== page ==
Keep the goals realistic and attainable while also challenging yourself to stay within your timeline. Go to open Mics (you can find them by googling your town’s name followed by “Open Mics”. Play and meet the musicians, find out where in town is hiring musicians. You can visit my past “How to Find Paying Gigs” and my “How to find work as a Music Teacher” Blogs to learn more.
Become a Weekend-Warrior
If you can find yourself 3-4 gigs and 5-10 students per weekend (I’ll include Thursday in the weekend as it is a popular night to have live music) then you should be able to start thinking about giving your two weeks notice to quit your current job. Become a weekend warrior, meaning conquer the weekend first. By conquering your weekend you can put yourself in a position to make as much or close to as much money as you were making with your job. This, combined with your savings, should be enough for you to cover your expenses (which is why you need to have a handle on your expenses in the first place). Once you are no longer working at your current job you will have your weekdays free to focus on finding more work and your evenings free to teach more students and play more gigs.
You can speak to venues where you perform and offer your services as a booking agent where you send in musicians in your music network to perform and take a commission as payment for doing the legwork and setting everything up. 5-15% is usually a fair commission rate. You can also let your music colleagues know you are available to play or sing on their recordings and that your skills are for hire. Perhaps you are skilled at recording and producing? If so you can monetize that too.
Start as a weekend warrior and scale up your efforts once you make the transition. Be as diverse as you need, there are no limits and you are the one in charge.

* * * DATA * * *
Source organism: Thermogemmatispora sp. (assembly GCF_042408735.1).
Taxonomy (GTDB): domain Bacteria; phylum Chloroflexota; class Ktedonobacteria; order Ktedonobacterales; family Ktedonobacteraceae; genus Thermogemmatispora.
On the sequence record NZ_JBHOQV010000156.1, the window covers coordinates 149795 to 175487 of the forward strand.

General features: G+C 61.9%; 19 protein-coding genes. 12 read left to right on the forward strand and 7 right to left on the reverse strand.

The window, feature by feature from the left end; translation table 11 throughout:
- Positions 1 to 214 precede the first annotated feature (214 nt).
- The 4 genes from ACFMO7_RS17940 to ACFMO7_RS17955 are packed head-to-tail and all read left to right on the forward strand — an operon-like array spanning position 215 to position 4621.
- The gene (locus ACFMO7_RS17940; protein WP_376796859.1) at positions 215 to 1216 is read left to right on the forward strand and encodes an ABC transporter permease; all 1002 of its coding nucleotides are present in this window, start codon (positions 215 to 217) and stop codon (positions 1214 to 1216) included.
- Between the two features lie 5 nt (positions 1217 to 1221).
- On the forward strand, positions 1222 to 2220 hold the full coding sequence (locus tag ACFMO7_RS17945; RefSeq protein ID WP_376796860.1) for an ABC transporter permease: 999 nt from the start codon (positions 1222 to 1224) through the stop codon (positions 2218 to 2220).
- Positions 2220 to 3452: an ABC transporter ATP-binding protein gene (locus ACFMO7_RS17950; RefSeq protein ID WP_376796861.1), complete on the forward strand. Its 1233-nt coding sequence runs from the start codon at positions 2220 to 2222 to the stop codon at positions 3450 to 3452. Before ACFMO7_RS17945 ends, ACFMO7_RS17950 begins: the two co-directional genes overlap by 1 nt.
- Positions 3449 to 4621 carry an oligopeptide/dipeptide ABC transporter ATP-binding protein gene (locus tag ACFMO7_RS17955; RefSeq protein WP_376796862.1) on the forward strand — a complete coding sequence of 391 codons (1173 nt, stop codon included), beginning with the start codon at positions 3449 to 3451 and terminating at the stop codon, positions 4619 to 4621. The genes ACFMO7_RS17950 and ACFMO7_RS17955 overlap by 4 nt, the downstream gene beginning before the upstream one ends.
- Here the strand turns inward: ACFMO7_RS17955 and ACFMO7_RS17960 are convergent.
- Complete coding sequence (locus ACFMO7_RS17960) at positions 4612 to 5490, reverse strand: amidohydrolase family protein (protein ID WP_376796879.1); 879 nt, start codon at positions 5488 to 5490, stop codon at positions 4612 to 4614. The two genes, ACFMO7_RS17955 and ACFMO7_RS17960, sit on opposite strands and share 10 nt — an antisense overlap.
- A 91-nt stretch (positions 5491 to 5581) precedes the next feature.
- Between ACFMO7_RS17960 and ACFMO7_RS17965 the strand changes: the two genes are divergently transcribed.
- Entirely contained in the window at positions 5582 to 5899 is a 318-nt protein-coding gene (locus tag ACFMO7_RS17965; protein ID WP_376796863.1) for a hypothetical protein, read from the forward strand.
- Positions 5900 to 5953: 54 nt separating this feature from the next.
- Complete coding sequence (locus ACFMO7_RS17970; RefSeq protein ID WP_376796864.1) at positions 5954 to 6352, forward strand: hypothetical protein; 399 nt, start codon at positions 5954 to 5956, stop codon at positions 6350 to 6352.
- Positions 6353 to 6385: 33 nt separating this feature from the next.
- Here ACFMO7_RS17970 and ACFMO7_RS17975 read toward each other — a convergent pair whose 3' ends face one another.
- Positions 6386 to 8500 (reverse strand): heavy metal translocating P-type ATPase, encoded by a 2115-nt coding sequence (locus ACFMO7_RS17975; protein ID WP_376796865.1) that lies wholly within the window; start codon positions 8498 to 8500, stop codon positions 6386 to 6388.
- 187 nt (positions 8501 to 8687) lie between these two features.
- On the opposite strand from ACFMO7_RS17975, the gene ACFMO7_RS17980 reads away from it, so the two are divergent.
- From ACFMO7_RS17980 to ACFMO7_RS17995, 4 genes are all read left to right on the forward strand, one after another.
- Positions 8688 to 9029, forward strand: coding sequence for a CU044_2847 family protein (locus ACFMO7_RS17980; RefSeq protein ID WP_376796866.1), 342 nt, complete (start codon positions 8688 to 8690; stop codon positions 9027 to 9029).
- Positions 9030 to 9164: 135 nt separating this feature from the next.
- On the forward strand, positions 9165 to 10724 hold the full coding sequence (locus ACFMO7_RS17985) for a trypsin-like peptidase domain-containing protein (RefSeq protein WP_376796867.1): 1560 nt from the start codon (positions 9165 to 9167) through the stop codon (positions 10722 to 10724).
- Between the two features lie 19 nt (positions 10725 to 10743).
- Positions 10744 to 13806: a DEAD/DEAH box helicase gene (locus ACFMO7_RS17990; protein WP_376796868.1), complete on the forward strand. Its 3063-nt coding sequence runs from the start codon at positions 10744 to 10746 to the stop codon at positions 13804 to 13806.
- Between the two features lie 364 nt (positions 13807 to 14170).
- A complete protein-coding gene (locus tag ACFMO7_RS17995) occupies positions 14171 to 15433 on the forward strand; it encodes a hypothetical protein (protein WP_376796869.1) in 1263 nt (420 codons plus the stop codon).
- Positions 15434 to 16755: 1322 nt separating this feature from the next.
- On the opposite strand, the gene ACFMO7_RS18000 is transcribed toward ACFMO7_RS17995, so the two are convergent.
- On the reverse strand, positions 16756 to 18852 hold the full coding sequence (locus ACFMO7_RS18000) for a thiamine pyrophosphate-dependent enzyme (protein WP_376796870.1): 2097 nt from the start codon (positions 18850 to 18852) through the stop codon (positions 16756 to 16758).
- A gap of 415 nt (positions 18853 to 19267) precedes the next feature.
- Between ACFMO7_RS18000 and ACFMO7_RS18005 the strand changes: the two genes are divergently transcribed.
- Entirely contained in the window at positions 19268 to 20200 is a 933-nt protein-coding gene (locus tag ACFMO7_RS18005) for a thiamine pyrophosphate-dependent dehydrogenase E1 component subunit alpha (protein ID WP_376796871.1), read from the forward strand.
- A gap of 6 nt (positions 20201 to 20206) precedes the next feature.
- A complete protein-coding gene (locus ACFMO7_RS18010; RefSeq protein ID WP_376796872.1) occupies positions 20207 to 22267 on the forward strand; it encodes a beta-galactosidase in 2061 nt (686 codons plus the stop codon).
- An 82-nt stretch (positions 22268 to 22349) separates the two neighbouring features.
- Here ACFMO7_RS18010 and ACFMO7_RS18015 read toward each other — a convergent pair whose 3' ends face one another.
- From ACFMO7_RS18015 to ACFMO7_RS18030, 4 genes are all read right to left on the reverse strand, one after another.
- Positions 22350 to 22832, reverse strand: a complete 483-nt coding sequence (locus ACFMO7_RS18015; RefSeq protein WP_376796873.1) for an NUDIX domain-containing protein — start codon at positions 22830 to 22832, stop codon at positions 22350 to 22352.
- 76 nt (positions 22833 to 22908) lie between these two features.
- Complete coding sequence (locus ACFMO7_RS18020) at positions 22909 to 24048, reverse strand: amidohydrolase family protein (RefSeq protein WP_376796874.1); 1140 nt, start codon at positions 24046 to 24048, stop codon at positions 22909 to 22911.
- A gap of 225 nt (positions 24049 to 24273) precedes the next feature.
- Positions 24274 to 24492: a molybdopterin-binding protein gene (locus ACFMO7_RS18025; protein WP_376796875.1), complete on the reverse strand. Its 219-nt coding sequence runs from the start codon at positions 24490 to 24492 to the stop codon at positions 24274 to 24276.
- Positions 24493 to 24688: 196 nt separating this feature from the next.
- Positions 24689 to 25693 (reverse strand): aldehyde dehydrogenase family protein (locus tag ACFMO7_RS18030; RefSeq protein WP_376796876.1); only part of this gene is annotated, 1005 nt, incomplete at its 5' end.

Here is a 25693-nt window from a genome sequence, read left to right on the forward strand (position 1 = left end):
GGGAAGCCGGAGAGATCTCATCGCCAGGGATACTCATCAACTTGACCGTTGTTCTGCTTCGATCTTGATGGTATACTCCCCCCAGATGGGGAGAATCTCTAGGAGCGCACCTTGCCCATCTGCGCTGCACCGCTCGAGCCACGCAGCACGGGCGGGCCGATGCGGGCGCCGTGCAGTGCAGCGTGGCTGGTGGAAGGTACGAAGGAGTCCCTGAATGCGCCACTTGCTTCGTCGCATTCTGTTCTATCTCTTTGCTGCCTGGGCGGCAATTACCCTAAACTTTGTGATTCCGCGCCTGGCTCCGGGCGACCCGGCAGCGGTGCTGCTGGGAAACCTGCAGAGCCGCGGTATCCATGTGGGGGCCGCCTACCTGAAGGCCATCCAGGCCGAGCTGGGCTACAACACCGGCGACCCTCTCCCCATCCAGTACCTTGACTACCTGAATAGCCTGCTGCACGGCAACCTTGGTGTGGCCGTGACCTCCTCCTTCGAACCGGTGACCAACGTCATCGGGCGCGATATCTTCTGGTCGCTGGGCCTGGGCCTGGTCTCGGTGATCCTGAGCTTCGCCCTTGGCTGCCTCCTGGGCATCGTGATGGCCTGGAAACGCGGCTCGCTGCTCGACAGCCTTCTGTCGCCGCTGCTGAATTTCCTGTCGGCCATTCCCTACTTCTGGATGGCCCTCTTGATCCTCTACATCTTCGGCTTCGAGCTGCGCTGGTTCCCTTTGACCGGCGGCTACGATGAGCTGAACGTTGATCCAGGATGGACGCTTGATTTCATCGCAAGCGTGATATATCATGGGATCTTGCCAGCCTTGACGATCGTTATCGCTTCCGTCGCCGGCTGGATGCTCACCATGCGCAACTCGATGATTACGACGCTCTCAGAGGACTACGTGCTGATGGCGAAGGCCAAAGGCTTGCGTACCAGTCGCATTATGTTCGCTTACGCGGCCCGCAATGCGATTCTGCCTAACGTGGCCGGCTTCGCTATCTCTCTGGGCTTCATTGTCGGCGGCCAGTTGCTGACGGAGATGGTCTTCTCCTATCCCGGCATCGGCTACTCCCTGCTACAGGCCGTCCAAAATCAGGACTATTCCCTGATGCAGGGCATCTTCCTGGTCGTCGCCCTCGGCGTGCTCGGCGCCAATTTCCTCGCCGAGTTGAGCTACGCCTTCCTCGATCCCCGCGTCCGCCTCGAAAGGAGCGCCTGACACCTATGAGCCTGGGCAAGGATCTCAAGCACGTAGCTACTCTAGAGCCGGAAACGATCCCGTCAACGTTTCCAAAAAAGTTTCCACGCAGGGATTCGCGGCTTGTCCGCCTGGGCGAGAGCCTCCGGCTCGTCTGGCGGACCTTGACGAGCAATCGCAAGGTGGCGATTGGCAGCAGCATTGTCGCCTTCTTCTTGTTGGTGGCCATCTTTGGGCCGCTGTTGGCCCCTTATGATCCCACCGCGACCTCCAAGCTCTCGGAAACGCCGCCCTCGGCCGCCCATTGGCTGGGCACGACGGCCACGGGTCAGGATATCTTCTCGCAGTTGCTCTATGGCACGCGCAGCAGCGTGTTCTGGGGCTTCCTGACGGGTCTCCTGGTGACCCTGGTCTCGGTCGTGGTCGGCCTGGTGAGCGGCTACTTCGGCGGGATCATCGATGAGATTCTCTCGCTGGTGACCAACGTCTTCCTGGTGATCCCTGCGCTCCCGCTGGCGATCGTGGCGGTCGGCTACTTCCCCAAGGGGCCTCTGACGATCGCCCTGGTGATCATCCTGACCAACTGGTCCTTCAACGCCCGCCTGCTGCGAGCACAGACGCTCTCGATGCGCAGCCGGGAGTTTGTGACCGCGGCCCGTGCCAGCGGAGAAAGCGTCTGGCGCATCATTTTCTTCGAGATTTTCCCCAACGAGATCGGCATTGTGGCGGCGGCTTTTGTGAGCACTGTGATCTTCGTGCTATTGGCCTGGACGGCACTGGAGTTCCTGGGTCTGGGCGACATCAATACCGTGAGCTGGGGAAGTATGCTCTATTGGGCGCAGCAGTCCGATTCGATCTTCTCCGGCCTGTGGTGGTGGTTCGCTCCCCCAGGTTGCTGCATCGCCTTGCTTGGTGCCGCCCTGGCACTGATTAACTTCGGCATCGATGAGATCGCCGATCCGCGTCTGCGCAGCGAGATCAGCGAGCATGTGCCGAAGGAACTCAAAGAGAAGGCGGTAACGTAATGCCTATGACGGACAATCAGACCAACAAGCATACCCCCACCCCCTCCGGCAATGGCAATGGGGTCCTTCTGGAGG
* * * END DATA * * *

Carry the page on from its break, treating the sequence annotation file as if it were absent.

Make the Transition
This is the best part. All of your prep and efforts come together and you quit your job and are now a full-time musician. I really hope that by this time you have been completely honest and realistic with yourself. It isn’t easy and it does take work but if you want it bad enough it is a very exciting path which is more a labour of love than a chore. Save some money, know your expenses, give yourself a rough timeline of goals, start conquering your weekends (diversifying where needed), and quit your job ONLY when you have taken steps to ensure your success.
Becoming a music entrepreneur is all about positioning. I’ve met many people trying to make a full-time living that have had to resort to finding other means of making income (such as working in a cafe or somewhere in retail). There’s nothing wrong with that and it is better than falling behind on your bills. The point is with good positioning (considering your finances and preparing adequately) you will give yourself the best chance possible at finding success!
Feel free to browse the other articles on my page that contain more information about being a music entrepreneur. Remember, your music network is so important as you will meet amazing friends and find work opportunities within it. You don’t need to wait to start going to open mics, or to go watch live music and get to know the players in your city!
Good luck! (But with good positioning, luck won’t be too strong of a factor).
You’ve got this! Have fun guys!